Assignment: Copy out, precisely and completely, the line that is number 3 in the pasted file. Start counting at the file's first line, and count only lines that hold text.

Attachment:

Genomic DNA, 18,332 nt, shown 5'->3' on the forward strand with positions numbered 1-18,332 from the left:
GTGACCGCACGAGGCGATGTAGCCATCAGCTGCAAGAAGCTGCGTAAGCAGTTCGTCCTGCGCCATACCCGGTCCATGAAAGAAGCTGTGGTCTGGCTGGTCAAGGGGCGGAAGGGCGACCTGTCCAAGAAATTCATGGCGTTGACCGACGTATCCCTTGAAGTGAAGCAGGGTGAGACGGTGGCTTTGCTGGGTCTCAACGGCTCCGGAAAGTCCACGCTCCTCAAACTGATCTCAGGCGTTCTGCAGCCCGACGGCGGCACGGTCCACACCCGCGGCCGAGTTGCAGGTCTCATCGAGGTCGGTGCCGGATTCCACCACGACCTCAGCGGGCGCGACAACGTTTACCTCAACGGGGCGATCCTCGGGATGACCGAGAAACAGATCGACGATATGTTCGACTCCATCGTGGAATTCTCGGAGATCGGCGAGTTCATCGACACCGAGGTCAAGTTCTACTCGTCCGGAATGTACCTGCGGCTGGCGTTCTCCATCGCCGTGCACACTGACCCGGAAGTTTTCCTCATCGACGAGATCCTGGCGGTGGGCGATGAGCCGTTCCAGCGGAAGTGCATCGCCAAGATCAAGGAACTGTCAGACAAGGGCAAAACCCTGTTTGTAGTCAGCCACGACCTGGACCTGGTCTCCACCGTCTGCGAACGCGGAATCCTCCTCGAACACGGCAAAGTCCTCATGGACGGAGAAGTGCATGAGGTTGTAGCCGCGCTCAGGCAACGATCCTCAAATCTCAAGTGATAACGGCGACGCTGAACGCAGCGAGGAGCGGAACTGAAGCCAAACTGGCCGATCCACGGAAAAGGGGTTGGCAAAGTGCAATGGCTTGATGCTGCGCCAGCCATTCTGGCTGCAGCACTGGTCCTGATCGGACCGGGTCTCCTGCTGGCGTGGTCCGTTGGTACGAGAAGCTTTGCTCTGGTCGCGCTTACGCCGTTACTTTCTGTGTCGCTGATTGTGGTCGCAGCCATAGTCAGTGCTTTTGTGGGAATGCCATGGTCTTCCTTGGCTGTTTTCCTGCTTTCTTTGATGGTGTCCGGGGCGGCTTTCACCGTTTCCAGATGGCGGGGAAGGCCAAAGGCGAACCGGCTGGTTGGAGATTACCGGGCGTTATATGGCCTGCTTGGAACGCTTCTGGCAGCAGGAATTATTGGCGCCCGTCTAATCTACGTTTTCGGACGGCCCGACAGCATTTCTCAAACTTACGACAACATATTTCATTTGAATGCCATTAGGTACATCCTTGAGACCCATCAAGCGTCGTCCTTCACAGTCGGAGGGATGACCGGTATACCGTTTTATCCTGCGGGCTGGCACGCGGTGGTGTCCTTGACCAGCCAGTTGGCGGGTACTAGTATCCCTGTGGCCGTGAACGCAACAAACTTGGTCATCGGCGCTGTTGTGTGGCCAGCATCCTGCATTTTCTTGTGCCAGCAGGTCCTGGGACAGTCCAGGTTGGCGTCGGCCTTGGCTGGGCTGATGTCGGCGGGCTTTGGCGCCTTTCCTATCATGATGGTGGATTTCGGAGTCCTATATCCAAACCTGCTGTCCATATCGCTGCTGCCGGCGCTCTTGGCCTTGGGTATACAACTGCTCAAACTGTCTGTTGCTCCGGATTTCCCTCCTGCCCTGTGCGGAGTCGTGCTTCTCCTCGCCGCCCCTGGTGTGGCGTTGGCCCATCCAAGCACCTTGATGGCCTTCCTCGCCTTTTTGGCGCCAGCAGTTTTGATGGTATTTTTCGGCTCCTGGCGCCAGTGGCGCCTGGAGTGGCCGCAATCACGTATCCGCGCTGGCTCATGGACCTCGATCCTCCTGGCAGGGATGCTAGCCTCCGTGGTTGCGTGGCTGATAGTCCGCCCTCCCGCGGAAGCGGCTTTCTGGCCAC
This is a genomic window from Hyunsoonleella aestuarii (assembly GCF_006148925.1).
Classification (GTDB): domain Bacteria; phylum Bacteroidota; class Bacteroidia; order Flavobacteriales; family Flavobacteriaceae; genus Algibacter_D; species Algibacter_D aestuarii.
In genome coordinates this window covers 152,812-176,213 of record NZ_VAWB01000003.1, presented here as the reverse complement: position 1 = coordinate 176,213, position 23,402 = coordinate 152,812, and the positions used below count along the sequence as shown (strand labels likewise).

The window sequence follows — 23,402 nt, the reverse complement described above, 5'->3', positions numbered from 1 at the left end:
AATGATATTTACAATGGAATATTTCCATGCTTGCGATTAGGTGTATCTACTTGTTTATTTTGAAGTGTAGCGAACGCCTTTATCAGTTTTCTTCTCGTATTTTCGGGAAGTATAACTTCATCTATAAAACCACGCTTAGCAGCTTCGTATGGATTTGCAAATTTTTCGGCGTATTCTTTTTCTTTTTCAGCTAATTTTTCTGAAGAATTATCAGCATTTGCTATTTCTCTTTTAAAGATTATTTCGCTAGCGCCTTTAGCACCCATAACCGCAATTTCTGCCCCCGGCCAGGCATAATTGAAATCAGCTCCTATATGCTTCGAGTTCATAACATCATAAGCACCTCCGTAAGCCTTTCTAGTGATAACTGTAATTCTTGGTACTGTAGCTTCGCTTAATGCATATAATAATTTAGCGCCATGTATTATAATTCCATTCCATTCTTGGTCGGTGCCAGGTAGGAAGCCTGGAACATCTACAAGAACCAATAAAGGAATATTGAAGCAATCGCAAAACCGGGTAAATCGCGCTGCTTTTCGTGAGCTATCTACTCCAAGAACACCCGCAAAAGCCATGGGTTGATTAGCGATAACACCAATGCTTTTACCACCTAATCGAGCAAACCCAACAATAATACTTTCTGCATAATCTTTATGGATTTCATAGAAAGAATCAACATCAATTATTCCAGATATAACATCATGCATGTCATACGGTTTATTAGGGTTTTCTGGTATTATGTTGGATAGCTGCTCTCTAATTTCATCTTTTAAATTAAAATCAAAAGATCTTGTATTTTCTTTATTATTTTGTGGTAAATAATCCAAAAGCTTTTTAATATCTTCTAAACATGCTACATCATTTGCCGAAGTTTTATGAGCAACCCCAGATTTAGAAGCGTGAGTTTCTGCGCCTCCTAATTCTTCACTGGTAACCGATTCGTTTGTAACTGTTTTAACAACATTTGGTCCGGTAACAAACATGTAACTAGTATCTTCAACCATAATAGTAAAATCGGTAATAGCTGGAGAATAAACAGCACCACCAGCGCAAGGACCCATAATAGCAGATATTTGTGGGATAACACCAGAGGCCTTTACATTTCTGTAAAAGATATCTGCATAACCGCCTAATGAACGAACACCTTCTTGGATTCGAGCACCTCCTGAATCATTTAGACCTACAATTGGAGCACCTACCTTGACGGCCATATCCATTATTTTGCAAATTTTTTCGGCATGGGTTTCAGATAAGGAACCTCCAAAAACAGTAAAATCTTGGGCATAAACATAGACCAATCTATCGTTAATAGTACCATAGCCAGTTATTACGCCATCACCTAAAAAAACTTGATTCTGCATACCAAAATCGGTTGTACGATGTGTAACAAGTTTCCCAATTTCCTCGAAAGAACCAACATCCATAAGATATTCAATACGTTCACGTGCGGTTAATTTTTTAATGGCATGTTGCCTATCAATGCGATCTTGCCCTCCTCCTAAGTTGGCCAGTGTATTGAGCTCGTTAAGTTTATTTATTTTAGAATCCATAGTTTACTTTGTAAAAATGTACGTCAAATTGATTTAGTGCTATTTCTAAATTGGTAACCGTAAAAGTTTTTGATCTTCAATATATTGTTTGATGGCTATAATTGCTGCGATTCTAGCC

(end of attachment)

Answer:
This is a genomic window from Hyunsoonleella aestuarii (assembly GCF_006148925.1).